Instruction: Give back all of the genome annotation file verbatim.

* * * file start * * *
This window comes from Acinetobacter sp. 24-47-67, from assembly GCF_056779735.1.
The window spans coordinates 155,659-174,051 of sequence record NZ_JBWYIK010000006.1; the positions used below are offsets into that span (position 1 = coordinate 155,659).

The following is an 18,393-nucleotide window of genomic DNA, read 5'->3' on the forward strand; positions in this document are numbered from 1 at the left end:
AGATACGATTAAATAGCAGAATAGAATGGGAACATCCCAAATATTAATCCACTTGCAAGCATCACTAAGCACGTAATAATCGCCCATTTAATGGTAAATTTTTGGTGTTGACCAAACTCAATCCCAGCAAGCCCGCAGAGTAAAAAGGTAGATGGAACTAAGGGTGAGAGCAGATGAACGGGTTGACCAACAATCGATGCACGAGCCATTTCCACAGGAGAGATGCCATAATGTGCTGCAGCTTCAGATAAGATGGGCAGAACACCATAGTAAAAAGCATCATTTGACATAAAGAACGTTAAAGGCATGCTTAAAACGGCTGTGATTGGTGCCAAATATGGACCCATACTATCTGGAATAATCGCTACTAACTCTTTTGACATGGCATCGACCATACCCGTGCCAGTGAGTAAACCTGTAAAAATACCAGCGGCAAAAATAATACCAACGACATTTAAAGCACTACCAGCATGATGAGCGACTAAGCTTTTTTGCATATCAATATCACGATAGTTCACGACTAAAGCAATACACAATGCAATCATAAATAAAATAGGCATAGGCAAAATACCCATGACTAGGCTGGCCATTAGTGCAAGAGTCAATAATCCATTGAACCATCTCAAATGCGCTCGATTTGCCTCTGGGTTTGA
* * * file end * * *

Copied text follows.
This window comes from Acinetobacter sp. 24-47-67, from assembly GCF_056779735.1.
The window spans coordinates 155,659-174,051 of sequence record NZ_JBWYIK010000006.1; the positions used below are offsets into that span (position 1 = coordinate 155,659).

The following is an 18,393-nucleotide window of genomic DNA, read 5'->3' on the forward strand; positions in this document are numbered from 1 at the left end:
AGATACGATTAAATAGCAGAATAGAATGGGAACATCCCAAATATTAATCCACTTGCAAGCATCACTAAGCACGTAATAATCGCCCATTTAATGGTAAATTTTTGGTGTTGACCAAACTCAATCCCAGCAAGCCCGCAGAGTAAAAAGGTAGATGGAACTAAGGGTGAGAGCAGATGAACGGGTTGACCAACAATCGATGCACGAGCCATTTCCACAGGAGAGATGCCATAATGTGCTGCAGCTTCAGATAAGATGGGCAGAACACCATAGTAAAAAGCATCATTTGACATAAAGAACGTTAAAGGCATGCTTAAAACGGCTGTGATTGGTGCCAAATATGGACCCATACTATCTGGAATAATCGCTACTAACTCTTTTGACATGGCATCGACCATACCCGTGCCAGTGAGTAAACCTGTAAAAATACCAGCGGCAAAAATAATACCAACGACATTTAAAGCACTACCAGCATGATGAGCGACTAAGCTTTTTTGCATATCAATATCACGATAGTTCACGACTAAAGCAATACACAATGCAATCATAAATAAAATAGGCATAGGCAAAATACCCATGACTAGGCTGGCCATTAGTGCAAGAGTCAATAATCCATTGAACCATCTCAAATGCGCTCGATTTGCCTCTGGGTTTGA